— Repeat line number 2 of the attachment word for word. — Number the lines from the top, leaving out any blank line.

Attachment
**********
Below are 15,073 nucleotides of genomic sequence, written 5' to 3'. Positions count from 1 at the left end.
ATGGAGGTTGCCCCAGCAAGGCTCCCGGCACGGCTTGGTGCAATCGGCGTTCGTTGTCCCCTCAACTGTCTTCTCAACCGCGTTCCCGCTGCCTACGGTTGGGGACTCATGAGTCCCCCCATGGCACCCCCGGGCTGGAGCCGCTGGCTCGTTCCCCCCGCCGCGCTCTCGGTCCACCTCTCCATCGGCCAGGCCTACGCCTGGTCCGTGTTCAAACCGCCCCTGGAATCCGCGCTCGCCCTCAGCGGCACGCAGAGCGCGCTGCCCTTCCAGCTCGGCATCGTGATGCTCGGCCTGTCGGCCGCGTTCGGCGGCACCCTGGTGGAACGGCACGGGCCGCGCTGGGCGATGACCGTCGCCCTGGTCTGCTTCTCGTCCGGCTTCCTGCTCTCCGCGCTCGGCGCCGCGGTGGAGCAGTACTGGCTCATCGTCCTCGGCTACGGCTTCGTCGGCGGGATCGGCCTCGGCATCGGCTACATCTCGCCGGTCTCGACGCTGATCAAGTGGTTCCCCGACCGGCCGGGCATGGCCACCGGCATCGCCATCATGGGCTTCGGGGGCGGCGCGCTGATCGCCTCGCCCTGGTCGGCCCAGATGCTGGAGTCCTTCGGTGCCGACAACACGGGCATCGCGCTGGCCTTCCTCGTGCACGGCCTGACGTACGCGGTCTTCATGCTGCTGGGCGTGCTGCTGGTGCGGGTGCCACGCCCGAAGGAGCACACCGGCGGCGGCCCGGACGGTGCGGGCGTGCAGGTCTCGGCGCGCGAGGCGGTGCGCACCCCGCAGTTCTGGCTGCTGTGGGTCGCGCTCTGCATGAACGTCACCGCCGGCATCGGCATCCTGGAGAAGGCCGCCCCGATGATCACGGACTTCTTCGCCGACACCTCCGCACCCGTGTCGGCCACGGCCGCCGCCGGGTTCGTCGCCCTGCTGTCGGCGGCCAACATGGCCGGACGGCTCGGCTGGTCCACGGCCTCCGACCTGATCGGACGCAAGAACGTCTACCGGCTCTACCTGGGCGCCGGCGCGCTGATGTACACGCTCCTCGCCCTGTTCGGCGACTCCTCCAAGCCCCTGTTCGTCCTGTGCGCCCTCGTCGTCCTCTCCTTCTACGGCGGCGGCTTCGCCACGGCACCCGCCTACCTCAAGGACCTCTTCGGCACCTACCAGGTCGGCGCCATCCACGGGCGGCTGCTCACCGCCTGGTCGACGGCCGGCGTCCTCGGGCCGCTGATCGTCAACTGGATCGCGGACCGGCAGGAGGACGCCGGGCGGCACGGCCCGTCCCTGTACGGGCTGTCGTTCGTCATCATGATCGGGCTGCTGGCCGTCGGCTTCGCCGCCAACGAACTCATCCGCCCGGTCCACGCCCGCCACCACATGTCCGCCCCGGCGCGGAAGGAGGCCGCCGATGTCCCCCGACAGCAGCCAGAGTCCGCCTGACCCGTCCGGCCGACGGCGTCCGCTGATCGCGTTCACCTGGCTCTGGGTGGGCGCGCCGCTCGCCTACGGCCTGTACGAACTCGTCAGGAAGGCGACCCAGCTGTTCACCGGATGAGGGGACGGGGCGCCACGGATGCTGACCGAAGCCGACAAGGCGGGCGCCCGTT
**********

ATGGAGGTTGCCCCAGCAAGGCTCCCGGCACGGCTTGGTGCAATCGGCGTTCGTTGTCCCCTCAACTGTCTTCTCAACCGCGTTCCCGCTGCCTACGGTTGGGGACTCATGAGTCCCCCCATGGCACCCCCGGGCTGGAGCCGCTGGCTCGTTCCCCCCGCCGCGCTCTCGGTCCACCTCTCCATCGGCCAGGCCTACGCCTGGTCCGTGTTCAAACCGCCCCTGGAATCCGCGCTCGCCCTCAGCGGCACGCAGAGCGCGCTGCCCTTCCAGCTCGGCATCGTGATGCTCGGCCTGTCGGCCGCGTTCGGCGGCACCCTGGTGGAACGGCACGGGCCGCGCTGGGCGATGACCGTCGCCCTGGTCTGCTTCTCGTCCGGCTTCCTGCTCTCCGCGCTCGGCGCCGCGGTGGAGCAGTACTGGCTCATCGTCCTCGGCTACGGCTTCGTCGGCGGGATCGGCCTCGGCATCGGCTACATCTCGCCGGTCTCGACGCTGATCAAGTGGTTCCCCGACCGGCCGGGCATGGCCACCGGCATCGCCATCATGGGCTTCGGGGGCGGCGCGCTGATCGCCTCGCCCTGGTCGGCCCAGATGCTGGAGTCCTTCGGTGCCGACAACACGGGCATCGCGCTGGCCTTCCTCGTGCACGGCCTGACGTACGCGGTCTTCATGCTGCTGGGCGTGCTGCTGGTGCGGGTGCCACGCCCGAAGGAGCACACCGGCGGCGGCCCGGACGGTGCGGGCGTGCAGGTCTCGGCGCGCGAGGCGGTGCGCACCCCGCAGTTCTGGCTGCTGTGGGTCGCGCTCTGCATGAACGTCACCGCCGGCATCGGCATCCTGGAGAAGGCCGCCCCGATGATCACGGACTTCTTCGCCGACACCTCCGCACCCGTGTCGGCCACGGCCGCCGCCGGGTTCGTCGCCCTGCTGTCGGCGGCCAACATGGCCGGACGGCTCGGCTGGTCCACGGCCTCCGACCTGATCGGACGCAAGAACGTCTACCGGCTCTACCTGGGCGCCGGCGCGCTGATGTACACGCTCCTCGCCCTGTTCGGCGACTCCTCCAAGCCCCTGTTCGTCCTGTGCGCCCTCGTCGTCCTCTCCTTCTACGGCGGCGGCTTCGCCACGGCACCCGCCTACCTCAAGGACCTCTTCGGCACCTACCAGGTCGGCGCCATCCACGGGCGGCTGCTCACCGCCTGGTCGACGGCCGGCGTCCTCGGGCCGCTGATCGTCAACTGGATCGCGGACCGGCAGGAGGACGCCGGGCGGCACGGCCCGTCCCTGTACGGGCTGTCGTTCGTCATCATGATCGGGCTGCTGGCCGTCGGCTTCGCCGCCAACGAACTCATCCGCCCGGTCCACGCCCGCCACCACATGTCCGCCCCGGCGCGGAAGGAGGCCGCCGATGTCCCCCGACAGCAGCCAGAGTCCGCCTGACCCGTCCGGCCGACGGCGTCCGCTGATCGCGTTCACCTGGCTCTGGGTGGGCGCGCCGCTCGCCTACGGCCTGTACGAACTCGTCAGGAAGGCGACCCAGCTGTTCACCGGATGAGGGGACGGGGCGCCACGGATGCTGACCGAAGCCGACAAGGCGGGCGCCCGTT